A new pilot project providing supervision to Designated Safeguarding Leads in Bolton’s primary schools will begin shortly.
What Works for Children’s Social Care and Bolton Council, today announced the launch of a new project which will test a new model for supporting schools in their duties to safeguard children and young people.
As part of the project, up to half of the Designated Safeguarding Leads (DSLs) in Bolton primary schools will receive supervision from an experienced senior social worker. DSLs are staff members within each school tasked with ensuring the safety of young people and working with social services where appropriate.
It is hoped that this will lead to more timely referrals to social services, and referrals that appropriately minimise social services involvement in family life, and more provision of early help to support families that might be struggling.
This project is an important milestone for What Works for Children’s Social Care (WW-CSC). This project is the first of its kind for the Centre and has been devised by a principal social worker at Bolton Council. The council successfully bid for funding from WW-CSC for the project and will use the money awarded to pay for a social worker to carry out the supervision. In the future, the Centre hopes to be involved in more projects based on promising ideas promoted by those in the profession.
This project is also the first where WW-CSC has commissioned an independent evaluator to design and evaluate a randomised controlled trial. Following a competitive process conducted in March, the National Institute for Economic and Social Research (NIESR) has been appointed as the evaluator.
NIESR brings a huge amount of expertise in evaluation, and in randomised trials in particular, to this project and WW-CSC are thrilled to be working with them.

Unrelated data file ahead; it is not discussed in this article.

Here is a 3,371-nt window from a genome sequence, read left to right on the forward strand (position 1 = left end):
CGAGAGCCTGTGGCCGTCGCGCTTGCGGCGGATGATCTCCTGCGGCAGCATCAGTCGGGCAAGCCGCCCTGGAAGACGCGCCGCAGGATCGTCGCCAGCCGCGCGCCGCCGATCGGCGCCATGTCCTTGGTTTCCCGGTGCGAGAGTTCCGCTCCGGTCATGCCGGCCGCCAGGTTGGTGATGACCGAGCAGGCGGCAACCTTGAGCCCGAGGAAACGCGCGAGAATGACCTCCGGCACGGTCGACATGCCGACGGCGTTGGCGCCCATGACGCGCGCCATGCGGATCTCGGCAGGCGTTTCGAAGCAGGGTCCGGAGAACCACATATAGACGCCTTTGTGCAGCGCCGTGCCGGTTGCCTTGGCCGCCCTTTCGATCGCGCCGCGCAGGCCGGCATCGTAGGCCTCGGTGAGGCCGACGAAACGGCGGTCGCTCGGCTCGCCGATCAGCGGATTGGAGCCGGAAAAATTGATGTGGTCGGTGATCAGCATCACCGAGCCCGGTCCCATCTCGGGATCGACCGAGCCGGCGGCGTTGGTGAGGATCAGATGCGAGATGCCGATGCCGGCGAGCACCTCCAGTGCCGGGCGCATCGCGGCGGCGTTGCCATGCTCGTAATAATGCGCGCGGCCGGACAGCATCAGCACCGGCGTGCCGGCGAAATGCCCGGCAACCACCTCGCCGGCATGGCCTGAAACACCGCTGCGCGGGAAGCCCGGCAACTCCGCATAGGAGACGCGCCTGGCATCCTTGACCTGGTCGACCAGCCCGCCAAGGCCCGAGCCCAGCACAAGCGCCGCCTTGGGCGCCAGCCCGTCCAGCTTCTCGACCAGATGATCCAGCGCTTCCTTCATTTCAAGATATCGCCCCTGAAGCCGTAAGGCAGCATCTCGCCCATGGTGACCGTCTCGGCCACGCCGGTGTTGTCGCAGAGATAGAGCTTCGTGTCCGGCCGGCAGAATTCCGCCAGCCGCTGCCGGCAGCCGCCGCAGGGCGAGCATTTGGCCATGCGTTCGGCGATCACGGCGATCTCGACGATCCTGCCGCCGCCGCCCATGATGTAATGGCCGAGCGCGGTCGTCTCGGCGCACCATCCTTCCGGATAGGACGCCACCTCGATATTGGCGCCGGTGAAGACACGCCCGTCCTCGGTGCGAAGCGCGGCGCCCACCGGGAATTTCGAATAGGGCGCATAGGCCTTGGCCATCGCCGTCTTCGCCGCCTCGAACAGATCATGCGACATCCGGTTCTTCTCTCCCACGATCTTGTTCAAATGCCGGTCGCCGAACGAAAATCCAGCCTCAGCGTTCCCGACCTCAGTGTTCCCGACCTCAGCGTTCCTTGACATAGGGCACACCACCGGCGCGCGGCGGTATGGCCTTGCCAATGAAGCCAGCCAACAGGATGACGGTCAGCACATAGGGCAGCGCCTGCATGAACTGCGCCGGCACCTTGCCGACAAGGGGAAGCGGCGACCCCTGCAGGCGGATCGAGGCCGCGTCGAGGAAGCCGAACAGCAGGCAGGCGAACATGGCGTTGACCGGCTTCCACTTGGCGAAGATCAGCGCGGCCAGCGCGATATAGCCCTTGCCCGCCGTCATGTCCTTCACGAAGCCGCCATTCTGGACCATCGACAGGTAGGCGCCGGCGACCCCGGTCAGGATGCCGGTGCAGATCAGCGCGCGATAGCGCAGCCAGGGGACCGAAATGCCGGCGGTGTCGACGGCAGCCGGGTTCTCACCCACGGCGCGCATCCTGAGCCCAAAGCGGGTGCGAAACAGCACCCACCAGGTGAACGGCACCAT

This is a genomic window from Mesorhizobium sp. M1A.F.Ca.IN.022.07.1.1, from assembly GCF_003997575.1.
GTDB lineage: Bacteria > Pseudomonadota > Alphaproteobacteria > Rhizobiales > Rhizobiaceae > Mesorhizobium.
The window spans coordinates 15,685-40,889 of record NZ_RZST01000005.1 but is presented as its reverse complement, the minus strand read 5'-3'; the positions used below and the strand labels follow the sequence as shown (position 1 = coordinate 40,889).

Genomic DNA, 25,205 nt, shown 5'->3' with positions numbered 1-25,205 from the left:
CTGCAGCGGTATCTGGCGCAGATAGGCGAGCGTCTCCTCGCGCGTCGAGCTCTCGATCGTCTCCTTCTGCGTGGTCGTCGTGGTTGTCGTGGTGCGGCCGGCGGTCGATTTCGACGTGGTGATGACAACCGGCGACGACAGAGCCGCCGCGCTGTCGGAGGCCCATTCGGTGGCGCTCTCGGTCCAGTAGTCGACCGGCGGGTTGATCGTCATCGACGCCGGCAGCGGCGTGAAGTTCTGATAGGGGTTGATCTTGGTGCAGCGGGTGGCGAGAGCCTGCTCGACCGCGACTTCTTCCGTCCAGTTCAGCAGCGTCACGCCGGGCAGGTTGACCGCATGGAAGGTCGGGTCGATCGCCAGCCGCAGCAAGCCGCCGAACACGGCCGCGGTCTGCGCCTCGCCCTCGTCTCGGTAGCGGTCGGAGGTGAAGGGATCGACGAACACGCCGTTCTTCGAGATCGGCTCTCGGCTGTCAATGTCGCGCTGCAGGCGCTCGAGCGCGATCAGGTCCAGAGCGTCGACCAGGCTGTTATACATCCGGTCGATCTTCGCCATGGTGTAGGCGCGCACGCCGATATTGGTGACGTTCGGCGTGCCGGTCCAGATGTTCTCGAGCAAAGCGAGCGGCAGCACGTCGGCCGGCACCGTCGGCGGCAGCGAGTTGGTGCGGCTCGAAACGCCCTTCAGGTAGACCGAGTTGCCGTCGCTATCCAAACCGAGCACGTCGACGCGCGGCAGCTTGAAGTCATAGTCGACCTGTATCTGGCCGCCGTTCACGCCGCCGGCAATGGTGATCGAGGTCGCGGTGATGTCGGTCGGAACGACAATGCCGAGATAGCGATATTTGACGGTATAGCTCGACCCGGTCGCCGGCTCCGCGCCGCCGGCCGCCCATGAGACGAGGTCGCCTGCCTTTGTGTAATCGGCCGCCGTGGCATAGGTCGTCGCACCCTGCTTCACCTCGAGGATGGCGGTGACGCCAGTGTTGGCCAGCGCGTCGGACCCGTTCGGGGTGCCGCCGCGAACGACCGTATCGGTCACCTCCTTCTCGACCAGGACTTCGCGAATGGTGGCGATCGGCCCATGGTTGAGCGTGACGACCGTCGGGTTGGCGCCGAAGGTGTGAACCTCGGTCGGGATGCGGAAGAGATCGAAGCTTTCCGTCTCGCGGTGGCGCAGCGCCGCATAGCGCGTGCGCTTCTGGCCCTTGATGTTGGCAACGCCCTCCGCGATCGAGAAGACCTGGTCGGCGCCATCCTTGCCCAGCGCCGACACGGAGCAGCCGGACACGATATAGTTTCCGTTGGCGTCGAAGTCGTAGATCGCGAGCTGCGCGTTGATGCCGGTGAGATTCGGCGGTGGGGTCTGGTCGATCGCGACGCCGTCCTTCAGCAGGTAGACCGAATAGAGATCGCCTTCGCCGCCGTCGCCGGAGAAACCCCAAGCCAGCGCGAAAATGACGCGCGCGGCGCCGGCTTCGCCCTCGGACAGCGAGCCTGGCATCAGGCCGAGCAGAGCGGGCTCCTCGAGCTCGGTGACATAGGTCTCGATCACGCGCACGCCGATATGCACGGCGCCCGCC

Michael Sanders, Executive Director of What Works for Children’s Social Care, said:
“I’m pleased to see this research getting off the ground. This is an important project for us, as the idea came from social workers in Bolton themselves recognising the potential benefits of more supervision for DSLs and wanting to test the idea out. I’ll be excited to follow the trial and see what the results say.”
Executive Cabinet Member for Children’s Services, Cllr Christine Wild, added:
“We are really pleased to be working with the centre on this new project.
The role of a DSL is challenging as they are the main point of contact in schools tasked with ensuring the safety of young people.
The funding will help us to provide supervisory support. Schools who will benefit will be chosen randomly and we will actively monitor progress and outcomes.
This is a great opportunity to help meet the needs of Bolton’s children, families and communities.”
Lucy Stokes, Principal Economist, Education and Labour Directorate, NIESR, said:
“We are delighted to be evaluating the impact of this project providing support to Designated Safeguarding Leads in schools. We are genuinely excited about this opportunity to add to the evidence base on what works in children’s social care and to inform the development of policy and practice in this vital area.”
The project is part of a larger programme of work investigating different ways of encouraging education and children’s social care to work together. This week, WW-CSC will be publishing the interim reports from a pilot study placing social workers in schools in Lambeth, Southampton and Stockport. In a time of ever greater multi-agency working, WW-CSC is pleased to be able to contribute to this body of work.
Trial protocols will be published in the coming weeks.